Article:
My Dear Dissonance,
What heartening news that your patient is involved with a man who doubts the Enemy’s existence.
I love it when two people who are not compatible with one another spend their lives with each other. It generates a host of favorable consequences for us, including diminished happiness for everyone.
For not only does it prevent her from fully embracing her faith, but it means they will live separate lives, and if they marry, spawn children who likely will grow up without any belief. Very rarely does one half of a couple convince the other to adopt his or her faith and the end result is that the family practices nothing in the name of getting along.
Look at is what happening to Jews in the United States. Almost 60 percent of them intermarry and only one third are raising their children Jewish. It makes me wonder why Moses spent all that time wandering in the desert to deliver his people to the Promised Land when the majority of his 21st century descendants are ingrates who would be just as happy if he had stayed in Egypt. He could have spawned multiculturalism much earlier, at least.
Anyway, not everyone holds such strong beliefs as your patient, however. Therefore maximum strife can only be achieved when true believers marry people of a different or no faith. I don’t know why Our Father does not spend more time on this point in his almost totally comprehensive Primer for Tempters. From what you describe, your patient is a great example of the type of people on whom we should focus our matchmakers. Pairing her with her boyfriend is like creating a secret recipe for isolation and loneliness for life.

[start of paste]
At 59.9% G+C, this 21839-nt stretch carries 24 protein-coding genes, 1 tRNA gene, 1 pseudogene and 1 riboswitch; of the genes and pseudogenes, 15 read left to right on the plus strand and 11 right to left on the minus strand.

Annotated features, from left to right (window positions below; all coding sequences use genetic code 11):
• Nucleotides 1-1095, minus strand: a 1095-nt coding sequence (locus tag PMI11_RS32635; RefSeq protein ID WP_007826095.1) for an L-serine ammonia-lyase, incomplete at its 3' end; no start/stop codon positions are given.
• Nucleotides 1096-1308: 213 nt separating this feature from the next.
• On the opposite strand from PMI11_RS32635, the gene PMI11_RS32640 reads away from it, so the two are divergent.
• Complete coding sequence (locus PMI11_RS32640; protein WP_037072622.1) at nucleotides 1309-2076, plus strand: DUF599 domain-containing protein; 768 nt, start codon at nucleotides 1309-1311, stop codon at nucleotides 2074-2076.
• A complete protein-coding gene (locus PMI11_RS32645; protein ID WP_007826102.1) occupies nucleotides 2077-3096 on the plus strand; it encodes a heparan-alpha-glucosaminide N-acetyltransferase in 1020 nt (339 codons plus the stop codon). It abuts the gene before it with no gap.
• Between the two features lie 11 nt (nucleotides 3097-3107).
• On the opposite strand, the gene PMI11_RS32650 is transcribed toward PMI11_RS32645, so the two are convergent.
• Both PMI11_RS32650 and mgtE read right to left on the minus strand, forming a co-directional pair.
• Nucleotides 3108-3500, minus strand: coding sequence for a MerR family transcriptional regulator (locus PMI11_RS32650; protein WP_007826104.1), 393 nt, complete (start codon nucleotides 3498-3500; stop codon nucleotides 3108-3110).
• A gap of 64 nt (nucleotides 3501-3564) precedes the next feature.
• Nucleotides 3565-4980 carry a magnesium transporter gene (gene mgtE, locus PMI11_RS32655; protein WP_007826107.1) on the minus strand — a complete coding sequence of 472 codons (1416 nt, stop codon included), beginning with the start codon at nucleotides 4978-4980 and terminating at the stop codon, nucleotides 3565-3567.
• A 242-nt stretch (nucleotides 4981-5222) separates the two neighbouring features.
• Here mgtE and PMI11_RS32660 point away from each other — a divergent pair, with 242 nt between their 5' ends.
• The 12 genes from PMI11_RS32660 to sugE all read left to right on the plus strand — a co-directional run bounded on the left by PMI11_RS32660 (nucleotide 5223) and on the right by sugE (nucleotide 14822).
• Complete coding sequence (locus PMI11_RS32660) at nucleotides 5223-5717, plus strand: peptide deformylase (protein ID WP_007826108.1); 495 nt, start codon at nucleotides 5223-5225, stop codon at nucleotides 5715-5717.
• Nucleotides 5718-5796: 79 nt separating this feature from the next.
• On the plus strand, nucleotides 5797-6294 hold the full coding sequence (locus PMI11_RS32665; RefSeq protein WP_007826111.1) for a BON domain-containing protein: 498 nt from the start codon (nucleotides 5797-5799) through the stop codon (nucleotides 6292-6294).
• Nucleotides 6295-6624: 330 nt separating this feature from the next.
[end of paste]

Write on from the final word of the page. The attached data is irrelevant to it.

What’s even better is that she has started to compromise herself on a number of levels to be with him. For starters, you mentioned that they live together. This is itself is not a big deal as there is virtually no taboo against doing so in today’s society so it is more like you won a scratch off than the Mega Millions in the sin department by bringing her down this way.
But living together without the surety of marriage at the end of the arrangement as they are is an excellent state in which to pull her farther from the Enemy. Think of it as a best practices template to follow.
Not only will the guilt it causes in her make it easy for you to stop her from praying, it will likely prevent her from going to a church where her behavior will be questioned, and on and on so that what was one sin turns into a cornucopia of them without your even having to try very hard. Even better, she will start to despair that this is all there is for her in this life and start accepting what she thinks of as a flawed arrangement as the only one available. This is important, because it means she will be less likely to question her unhappiness and break off the relationship, and before you know it she will be married and have children and be stuck for life in a union of diminished joy at the very least. No one can believe one thing and act another way without depression surfacing. As I said earlier – a best practices template if there ever was one.
The fact that her motivation is driven by love makes this not a fully favorable situation, as we hate to see any sacrificial aspects of a relationship. But it is good to see that she values love – or at least her version of it — above the Enemy. Why else would she spend so much time with someone who would rather tear down her faith than encourage it? We know from experience that this chink in her armor can lead to gaping holes with the right tactics.
Your affectionate aunt,